The+Acquisition+of+Sign+Language+-+Lindsey+Charbonneau.ppt

The+Acquisition+of+Sign+Language+-+Lindsey+Charbonneau.ppt...

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Hoffmeister & Wilbur (1980) The Acquisition of Sign Language
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General Goal “Greater understanding of the impact of deafness on language development and the feasibility of using the visual channel as a pedagogical tool”
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General Facts About 10% of all deaf children have deaf parents *Deaf children with deaf parents have superior social and academic success *Deaf children with deaf parents are four times more likely to continue studies into college Deaf children of deaf parents have a parallel environment to hearing children of hearing parents Deaf children of hearing parents are a * At the time of this paper (1980)
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Summary of Available Studies of Deaf Children of Deaf Parents
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Summary of Available Studies of Deaf Children of Hearing Parents
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Notes Number of children studied is very small Total observation time is also very small Virtually no data for hearing children of deaf parents who learn both ASL and English
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Deaf Children of Deaf Parents
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Overview of Reported Data Children learning ASL pass through developmental stages similar to those reported for children learning spoken languages Data shows that deaf child’s first sign may emerge 2-3 months earlier than hearing child’s first word Some studies report vocabulary of 20 signs at 10 months, the age a hearing child will produce first word Two-sign utterances occur at 10 months & three-sign utterances at 18 months, while
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Some Caveats Comparisons of “first” sign to “first” word should be taken with caution because: 1. What may be intelligible to a parents may not be intelligible to an outside observer 2. The number of children studied to date is very small
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Side Note About Hearing Children With Deaf Parents In hearing children of deaf parents (who acquire English and ASL), the first sign may appear months before the first word Spoken vocabulary compliments signed vocabulary with small overlap Difference in vocabulary may reflect differential opportunities for usage of signs and speech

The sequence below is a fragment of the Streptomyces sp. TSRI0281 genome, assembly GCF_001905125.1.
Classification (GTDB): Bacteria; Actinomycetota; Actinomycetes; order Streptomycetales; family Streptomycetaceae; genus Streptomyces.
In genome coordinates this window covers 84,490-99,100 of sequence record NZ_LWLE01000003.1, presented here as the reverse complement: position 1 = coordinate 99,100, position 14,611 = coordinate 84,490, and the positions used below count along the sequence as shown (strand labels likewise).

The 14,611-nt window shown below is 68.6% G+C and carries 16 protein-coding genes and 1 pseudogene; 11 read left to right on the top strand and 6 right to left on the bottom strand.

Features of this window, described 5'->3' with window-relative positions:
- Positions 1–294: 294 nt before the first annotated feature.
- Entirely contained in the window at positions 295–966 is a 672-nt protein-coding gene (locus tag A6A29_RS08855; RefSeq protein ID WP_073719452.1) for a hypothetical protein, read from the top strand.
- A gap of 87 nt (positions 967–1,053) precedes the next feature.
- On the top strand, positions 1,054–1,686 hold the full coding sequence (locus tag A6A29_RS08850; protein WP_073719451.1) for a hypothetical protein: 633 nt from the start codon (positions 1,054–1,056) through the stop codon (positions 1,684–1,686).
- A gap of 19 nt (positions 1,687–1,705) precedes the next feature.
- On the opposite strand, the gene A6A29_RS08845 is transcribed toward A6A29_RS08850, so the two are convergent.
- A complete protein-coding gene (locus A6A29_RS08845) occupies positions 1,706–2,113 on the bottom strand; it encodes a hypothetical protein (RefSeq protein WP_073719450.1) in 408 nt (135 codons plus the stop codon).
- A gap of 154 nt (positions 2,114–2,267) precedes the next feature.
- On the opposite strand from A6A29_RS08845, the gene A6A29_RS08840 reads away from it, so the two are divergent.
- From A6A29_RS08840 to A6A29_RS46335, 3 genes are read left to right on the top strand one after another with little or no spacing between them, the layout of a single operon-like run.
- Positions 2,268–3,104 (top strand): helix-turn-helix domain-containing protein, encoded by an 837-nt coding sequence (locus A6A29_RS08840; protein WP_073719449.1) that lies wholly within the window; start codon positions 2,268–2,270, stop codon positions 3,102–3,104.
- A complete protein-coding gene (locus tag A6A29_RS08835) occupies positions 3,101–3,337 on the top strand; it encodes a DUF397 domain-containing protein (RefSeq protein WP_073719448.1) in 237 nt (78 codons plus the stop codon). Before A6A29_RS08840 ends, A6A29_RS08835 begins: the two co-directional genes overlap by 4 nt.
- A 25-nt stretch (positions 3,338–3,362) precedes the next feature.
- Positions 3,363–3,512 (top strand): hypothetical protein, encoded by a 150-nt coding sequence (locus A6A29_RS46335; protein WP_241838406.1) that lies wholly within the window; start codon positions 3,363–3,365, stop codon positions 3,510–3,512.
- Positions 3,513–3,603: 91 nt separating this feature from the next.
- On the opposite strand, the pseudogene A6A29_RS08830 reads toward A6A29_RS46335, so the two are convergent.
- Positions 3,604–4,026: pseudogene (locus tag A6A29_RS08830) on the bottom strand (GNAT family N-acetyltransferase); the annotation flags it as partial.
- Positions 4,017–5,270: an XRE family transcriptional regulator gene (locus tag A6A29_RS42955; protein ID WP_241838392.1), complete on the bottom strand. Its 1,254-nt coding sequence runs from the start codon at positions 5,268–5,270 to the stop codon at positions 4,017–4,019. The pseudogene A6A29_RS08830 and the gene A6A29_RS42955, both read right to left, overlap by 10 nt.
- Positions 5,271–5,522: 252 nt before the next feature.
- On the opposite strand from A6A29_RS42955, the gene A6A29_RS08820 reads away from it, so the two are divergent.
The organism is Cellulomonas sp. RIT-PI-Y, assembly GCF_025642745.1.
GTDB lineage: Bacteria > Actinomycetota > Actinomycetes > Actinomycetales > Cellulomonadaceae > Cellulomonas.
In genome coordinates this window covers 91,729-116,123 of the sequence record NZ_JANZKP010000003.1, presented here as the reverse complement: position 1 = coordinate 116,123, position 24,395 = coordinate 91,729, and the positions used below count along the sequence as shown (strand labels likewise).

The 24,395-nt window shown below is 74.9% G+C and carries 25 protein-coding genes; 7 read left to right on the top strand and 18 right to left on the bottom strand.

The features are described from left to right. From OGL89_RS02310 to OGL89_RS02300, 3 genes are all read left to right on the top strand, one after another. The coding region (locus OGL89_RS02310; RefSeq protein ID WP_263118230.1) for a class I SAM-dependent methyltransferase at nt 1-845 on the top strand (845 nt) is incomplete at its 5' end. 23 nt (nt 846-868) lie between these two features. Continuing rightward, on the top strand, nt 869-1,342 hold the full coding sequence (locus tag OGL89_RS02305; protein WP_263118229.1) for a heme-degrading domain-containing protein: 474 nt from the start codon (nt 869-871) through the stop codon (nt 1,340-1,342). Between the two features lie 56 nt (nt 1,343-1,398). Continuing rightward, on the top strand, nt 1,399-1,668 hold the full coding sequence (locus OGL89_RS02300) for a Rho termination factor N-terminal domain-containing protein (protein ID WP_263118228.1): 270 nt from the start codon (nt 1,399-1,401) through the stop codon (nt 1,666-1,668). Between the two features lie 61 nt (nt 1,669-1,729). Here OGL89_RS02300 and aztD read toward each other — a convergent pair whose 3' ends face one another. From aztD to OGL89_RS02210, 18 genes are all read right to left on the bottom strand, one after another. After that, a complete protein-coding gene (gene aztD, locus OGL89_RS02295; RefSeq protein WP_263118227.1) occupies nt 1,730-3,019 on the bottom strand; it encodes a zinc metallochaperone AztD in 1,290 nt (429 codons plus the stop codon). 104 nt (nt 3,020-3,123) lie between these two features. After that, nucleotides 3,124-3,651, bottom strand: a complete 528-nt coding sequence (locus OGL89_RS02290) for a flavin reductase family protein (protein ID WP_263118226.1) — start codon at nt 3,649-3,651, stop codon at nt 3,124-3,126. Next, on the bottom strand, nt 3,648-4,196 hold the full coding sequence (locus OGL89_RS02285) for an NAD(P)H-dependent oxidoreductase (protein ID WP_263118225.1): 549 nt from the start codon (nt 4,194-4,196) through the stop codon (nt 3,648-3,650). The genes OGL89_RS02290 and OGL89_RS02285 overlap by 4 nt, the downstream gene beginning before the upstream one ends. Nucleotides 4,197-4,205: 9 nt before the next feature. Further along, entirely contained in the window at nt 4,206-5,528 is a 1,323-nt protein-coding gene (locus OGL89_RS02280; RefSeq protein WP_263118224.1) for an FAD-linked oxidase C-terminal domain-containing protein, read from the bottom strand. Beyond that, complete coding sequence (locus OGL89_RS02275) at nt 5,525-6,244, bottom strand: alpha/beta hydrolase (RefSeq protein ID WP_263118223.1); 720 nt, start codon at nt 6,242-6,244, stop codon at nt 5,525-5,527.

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Phonological Acquisition in Deaf Children with Deaf Parents
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Boyes-Braem Model Based on considerations of anatomy and motor development A is considered the unmarked handshape Other handshapes are described in terms of the addition of features (extended fingers, opposed thumb, contact with thumb)
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Modified Version (McIntire) Four stages of handshape development which are affected by opposition of the thumb, extension of one or more fingers, contact of a finger with the thumb Most relevant to acquisition of handshapes within single signs for simple lexical items Four Stages 1. Only one of the hands requires a finger to make contact with the thumb. Child can produce 5, S, L, A, G, C, and baby O 2. Child can produce B, F, adult O 3. Child can produce I, Y, D, P, 3, V, H, and W some of which include extension of the weaker fingers (ring finger and pinky) 4. Child can produce 8, 7, X, R, T, M, N, and E, some of which involve crossing fingers
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This note was uploaded on 11/29/2011 for the course LINGUISTIC 615:461 taught by Professor Staff during the Spring '11 term at Rutgers.

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The+Acquisition+of+Sign+Language+-+Lindsey+Charbonneau.ppt...

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